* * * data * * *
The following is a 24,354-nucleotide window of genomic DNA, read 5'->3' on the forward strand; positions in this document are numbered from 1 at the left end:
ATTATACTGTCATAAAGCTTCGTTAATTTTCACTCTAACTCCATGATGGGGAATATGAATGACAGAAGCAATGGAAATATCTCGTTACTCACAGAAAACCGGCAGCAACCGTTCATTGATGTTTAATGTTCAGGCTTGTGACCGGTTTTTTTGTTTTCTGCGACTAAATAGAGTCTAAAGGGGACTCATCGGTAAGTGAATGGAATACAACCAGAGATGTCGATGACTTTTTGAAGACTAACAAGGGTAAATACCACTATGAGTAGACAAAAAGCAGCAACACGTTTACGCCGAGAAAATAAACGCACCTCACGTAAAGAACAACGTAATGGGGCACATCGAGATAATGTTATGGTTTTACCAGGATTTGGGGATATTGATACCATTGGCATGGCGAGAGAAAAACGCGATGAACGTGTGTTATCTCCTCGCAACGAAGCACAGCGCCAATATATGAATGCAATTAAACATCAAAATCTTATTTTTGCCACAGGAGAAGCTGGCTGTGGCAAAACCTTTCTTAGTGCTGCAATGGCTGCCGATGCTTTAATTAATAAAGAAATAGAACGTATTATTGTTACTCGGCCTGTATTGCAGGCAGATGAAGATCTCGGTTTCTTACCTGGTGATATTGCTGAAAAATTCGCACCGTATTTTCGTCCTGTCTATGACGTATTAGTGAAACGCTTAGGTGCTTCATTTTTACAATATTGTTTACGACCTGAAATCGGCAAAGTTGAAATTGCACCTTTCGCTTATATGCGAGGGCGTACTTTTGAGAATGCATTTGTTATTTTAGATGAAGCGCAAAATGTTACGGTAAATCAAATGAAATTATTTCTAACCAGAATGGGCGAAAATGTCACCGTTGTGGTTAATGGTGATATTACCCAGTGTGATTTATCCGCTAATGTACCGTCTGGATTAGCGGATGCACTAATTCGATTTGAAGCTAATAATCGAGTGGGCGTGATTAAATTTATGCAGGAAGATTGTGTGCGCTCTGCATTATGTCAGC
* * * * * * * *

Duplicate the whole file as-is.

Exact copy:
The following is a 24,354-nucleotide window of genomic DNA, read 5'->3' on the forward strand; positions in this document are numbered from 1 at the left end:
ATTATACTGTCATAAAGCTTCGTTAATTTTCACTCTAACTCCATGATGGGGAATATGAATGACAGAAGCAATGGAAATATCTCGTTACTCACAGAAAACCGGCAGCAACCGTTCATTGATGTTTAATGTTCAGGCTTGTGACCGGTTTTTTTGTTTTCTGCGACTAAATAGAGTCTAAAGGGGACTCATCGGTAAGTGAATGGAATACAACCAGAGATGTCGATGACTTTTTGAAGACTAACAAGGGTAAATACCACTATGAGTAGACAAAAAGCAGCAACACGTTTACGCCGAGAAAATAAACGCACCTCACGTAAAGAACAACGTAATGGGGCACATCGAGATAATGTTATGGTTTTACCAGGATTTGGGGATATTGATACCATTGGCATGGCGAGAGAAAAACGCGATGAACGTGTGTTATCTCCTCGCAACGAAGCACAGCGCCAATATATGAATGCAATTAAACATCAAAATCTTATTTTTGCCACAGGAGAAGCTGGCTGTGGCAAAACCTTTCTTAGTGCTGCAATGGCTGCCGATGCTTTAATTAATAAAGAAATAGAACGTATTATTGTTACTCGGCCTGTATTGCAGGCAGATGAAGATCTCGGTTTCTTACCTGGTGATATTGCTGAAAAATTCGCACCGTATTTTCGTCCTGTCTATGACGTATTAGTGAAACGCTTAGGTGCTTCATTTTTACAATATTGTTTACGACCTGAAATCGGCAAAGTTGAAATTGCACCTTTCGCTTATATGCGAGGGCGTACTTTTGAGAATGCATTTGTTATTTTAGATGAAGCGCAAAATGTTACGGTAAATCAAATGAAATTATTTCTAACCAGAATGGGCGAAAATGTCACCGTTGTGGTTAATGGTGATATTACCCAGTGTGATTTATCCGCTAATGTACCGTCTGGATTAGCGGATGCACTAATTCGATTTGAAGCTAATAATCGAGTGGGCGTGATTAAATTTATGCAGGAAGATTGTGTGCGCTCTGCATTATGTCAGC